For the last 2 weeks I have been reading many blogs about website security and hashing passwords.

Many sites have mentioned the pro's and cons about different ways of doing this, which has left me a bit confused about how secure my code is.

If possible, can anyone have a look at the code below and let me know what they think. I have posted this question on https://codereview.stackexchange.com/questions/30814/hashing-passwords-for-website-is-this-secure but as off yet, no one has replied.

The steps I have took are as follows:

  1. Create random salt
  2. Add random salt and email together to create salt for password (email will be encrypted in database)
  3. Hash password and salt and store in database

    public const int HashBytes = 128;
    public const int DefaultIterations = 10000;
        //Create random bytes for salt
        public static string SaltSHA256()
            const int minSaltSize = 8;
            const int maxSaltSize = 16;
            var random = new Random();
            int saltSize = random.Next(minSaltSize, maxSaltSize);
            byte[] saltBytes = new byte[saltSize];
            var rng = new RNGCryptoServiceProvider();
            HashAlgorithm hash = new SHA256Managed();
            byte[] bytes = hash.ComputeHash(saltBytes);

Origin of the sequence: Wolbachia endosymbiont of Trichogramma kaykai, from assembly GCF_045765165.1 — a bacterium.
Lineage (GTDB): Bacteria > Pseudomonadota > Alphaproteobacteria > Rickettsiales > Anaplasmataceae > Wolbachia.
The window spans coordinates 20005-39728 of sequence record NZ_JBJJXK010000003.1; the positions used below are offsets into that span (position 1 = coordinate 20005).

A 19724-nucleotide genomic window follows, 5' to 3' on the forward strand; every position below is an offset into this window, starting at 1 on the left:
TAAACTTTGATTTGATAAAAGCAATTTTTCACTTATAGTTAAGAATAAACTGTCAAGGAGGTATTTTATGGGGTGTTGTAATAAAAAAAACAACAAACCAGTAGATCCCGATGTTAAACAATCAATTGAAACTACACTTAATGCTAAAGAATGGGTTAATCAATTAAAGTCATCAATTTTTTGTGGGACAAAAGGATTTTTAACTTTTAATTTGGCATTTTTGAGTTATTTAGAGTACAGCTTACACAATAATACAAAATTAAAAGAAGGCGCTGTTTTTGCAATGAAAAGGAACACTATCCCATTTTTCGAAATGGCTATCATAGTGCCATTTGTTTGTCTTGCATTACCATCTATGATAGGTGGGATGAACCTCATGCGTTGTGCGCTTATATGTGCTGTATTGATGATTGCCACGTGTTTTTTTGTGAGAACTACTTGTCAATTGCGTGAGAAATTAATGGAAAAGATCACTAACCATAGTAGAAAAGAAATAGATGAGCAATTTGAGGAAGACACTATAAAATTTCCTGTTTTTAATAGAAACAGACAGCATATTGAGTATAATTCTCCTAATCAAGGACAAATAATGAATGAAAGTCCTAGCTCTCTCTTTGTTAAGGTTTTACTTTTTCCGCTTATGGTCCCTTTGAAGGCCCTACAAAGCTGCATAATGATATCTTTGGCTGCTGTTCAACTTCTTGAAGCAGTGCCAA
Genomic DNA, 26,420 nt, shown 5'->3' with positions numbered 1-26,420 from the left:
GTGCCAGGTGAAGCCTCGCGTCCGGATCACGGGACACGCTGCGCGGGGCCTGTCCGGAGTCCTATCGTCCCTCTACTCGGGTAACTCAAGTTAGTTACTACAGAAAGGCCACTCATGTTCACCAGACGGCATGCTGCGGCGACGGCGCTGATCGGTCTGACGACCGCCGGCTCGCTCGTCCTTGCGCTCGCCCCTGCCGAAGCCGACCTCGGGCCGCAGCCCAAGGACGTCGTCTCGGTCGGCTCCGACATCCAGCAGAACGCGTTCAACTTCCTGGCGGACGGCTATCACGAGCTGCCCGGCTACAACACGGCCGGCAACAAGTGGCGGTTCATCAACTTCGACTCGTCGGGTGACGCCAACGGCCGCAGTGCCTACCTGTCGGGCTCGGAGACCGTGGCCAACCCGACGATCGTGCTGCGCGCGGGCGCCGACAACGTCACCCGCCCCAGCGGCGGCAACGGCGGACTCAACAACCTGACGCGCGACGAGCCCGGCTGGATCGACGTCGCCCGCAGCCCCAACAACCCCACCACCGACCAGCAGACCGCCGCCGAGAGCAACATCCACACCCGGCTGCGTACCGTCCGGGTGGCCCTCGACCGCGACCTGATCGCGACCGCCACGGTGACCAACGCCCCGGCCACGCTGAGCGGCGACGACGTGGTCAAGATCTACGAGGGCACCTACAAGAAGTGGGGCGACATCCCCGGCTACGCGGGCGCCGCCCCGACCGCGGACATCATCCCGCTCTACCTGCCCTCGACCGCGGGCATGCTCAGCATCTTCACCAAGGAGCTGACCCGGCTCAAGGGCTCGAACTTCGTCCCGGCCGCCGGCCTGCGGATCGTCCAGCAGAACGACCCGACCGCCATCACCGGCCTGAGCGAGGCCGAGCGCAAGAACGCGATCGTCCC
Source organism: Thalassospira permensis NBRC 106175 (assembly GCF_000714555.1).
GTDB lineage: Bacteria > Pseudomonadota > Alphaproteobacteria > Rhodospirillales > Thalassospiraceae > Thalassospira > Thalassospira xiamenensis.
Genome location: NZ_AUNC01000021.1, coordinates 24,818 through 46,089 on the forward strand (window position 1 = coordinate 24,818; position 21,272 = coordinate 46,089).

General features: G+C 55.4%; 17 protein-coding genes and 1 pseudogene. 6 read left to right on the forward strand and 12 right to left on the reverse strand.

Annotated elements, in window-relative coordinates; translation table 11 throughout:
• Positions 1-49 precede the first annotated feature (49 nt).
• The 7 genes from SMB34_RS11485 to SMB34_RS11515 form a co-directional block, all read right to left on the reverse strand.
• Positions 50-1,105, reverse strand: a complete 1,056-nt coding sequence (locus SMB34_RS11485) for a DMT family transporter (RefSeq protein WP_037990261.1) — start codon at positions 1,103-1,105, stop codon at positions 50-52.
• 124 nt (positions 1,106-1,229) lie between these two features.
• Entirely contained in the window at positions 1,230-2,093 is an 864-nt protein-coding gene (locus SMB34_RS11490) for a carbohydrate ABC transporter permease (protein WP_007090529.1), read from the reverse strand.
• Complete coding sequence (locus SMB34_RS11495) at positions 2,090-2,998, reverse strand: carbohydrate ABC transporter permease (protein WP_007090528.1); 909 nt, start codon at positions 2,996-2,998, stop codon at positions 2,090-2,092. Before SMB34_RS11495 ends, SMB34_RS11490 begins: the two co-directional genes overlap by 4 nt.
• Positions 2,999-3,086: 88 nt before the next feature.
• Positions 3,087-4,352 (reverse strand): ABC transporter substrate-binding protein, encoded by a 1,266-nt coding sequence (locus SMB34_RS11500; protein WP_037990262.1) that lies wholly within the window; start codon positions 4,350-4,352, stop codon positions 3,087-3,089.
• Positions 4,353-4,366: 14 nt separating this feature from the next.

return Convert.ToBase64String(bytes);
        //Create salt using email and public static string SaltSHA256()
        //Store email and public static string SaltSHA256() in database
        public static string SaltRfc2898(string email,string hashedSalt)
            var salt = new Rfc2898DeriveBytes(email, Encoding.UTF8.GetBytes(hashedSalt), DefaultIterations);
            return Convert.ToBase64String(salt.GetBytes(HashBytes));
        //Hash password and salt
        public static string PasswordHashRfc2898(string password,string salt)
            var hashedPassword = new Rfc2898DeriveBytes(password, Encoding.UTF8.GetBytes(salt), DefaultIterations);
            return Convert.ToBase64String(hashedPassword.GetBytes(HashBytes));
        //Get salt and password from database based on username
        //Salt in from data created by public static string SaltSHA256()
        public static bool DoPasswordsMatch(string password,string salt)
            //Password would be pulled from db based on username
            byte[] testPassword = Convert.FromBase64String("basestring");
            //Salt would be pulled from database based on username
            var saltFromDatabase = salt;
            //Hash password and salt
            var hashUserInputAndSalt = PasswordHashRfc2898(password, saltFromDatabase);
            //Convert to byte[] ready for comparison
            byte[] convertUserInputFromBase64 = Convert.FromBase64String(hashUserInputAndSalt);
            //Compare and return true or false
            return convertUserInputFromBase64.SequenceEqual(testPassword);

1 Answer 1


You are using Rfc2898DeriveBytes, which implements PBKDF2: that's good.